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V/Q scan

V/Q scan is the recommended screening test for CTEPH

Ventilation/perfusion (V/Q) scan is the preferred and recommended screening test for chronic thromboembolic disease in patients with pulmonary hypertension (PH). V/Q scan has been shown to effectively exclude CTEPH and have higher sensitivity and specificity than computed tomography pulmonary angiogram (CTPA) in screening for CTEPH1


  • The V/Q method uses scintigraphy and medical isotopes to evaluate the circulation of air and blood in the lungs2

  • The ventilation scan detects radioactive gas inhaled by the patient and shows the distribution of ventilation2

  • The perfusion scan detects radioactive albumin (intravenously injected prior to the scan) and shows the distribution of pulmonary perfusion2

  • Both scans are usually performed together during a single visit2


V/Q scan image

Let image courtesy of G Heresi-Davila, Cleveland Clinic PTE Program; right image courtesy of the PTE Program at University of California, San Diego

V/Q is more sensitive than CTPA

  • As the 6th World Symposium on PH reported in 2018, V/Q scanning the preferred screening test for CTEPH because of its high sensitivity and specificity1

    • A normal V/Q scan effectively excludes CTEPH with a sensitivity of 90%-100% and a specificity of 94%-100%1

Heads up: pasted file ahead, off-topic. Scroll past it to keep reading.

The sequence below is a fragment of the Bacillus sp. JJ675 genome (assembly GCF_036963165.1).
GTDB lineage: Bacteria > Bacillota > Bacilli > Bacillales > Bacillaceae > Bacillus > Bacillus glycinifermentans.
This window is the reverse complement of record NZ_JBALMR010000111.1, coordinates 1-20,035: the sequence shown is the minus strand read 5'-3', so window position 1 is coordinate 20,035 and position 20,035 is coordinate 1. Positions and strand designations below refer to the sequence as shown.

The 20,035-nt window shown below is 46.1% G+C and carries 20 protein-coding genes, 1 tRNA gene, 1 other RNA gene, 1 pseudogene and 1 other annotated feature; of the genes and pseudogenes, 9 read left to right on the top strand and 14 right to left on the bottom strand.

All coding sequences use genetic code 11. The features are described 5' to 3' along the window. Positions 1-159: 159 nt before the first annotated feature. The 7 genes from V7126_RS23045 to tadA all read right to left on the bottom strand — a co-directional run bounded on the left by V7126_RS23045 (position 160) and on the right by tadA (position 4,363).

• Although Tunariu et al. (2007) had previously reported a CTPA sensitivity for detecting CTEPH of 51% vs 96% with V/Q scan, more recent studies have found this difference has narrowed with the advancement of CT technology and interpretation1,3

    • A more recent study in 2012 showed that V/Q scan had 100% sensitivity, 93.7% specificity, and 96.5% accuracy and CTPA had 96.1% sensitivity, 95.2% specificity, and 95.6% accuracy for detecting CTEPH1

    • However, V/Q scan still remains the preferred initial imaging test for CTEPH screening1

    • A normal V/Q scan can rule out CTEPH3

    • An abnormal V/Q scan is suggestive of CTEPH—even when a CT scan is negative3

  • Despite widespread and consistent recommendations that V/Q scanning be used to screen for CTEPH: “Underutilization of V/Q scans in screening PH invites potential misdiagnosis of PAH”1

  • A positive V/Q scan should be followed by further diagnostic studies consistent with the diagnostic algorithm4

  • The V/Q scan is also an important diagnostic test for patients with suspected PH or pulmonary embolism (PE) patients who are still symptomatic after 3 months of anticoagulation5

If a V/Q scan suggests CTEPH, the patient should be referred to a specialized center with expertise in the treatment of this condition.1


Abnormal V/Q Scan


V/Q Scan

Learn why a V/Q scan is the best practice used to diagnose CTEPH.

Compensated by Bayer for video.


1. Kim NH, Delcroix M, Jais X, et al. Chronic thromboembolic pulmonary hypertension. Eur Respir J. 2019;53:1801915. 2. Medline Plus website. Pulmonary ventilation/perfusion scan. Accessed September 2019. 3. Tunariu N, Gibbs SJR, Win Z, et al. Ventilation–perfusion scintigraphy is more sensitive than multidetector CTPA in detecting chronic thromboembolic pulmonary disease as a treatable cause of pulmonary hypertension. J Nucl Med. 2007;48(5):680-684. 4. Jenkins D, Mayer E, Screaton N, Madani M. State-of-the-art chronic thromboembolic pulmonary hypertension diagnosis and management. Eur Respir Rev. 2012;21(123):32-39. 5. Fedullo P, Kerr KM, Kim NH, Auger WR. Chronic thromboembolic pulmonary hypertension. Am J Respir Crit Care Med. 2011;183(12):1605-1613.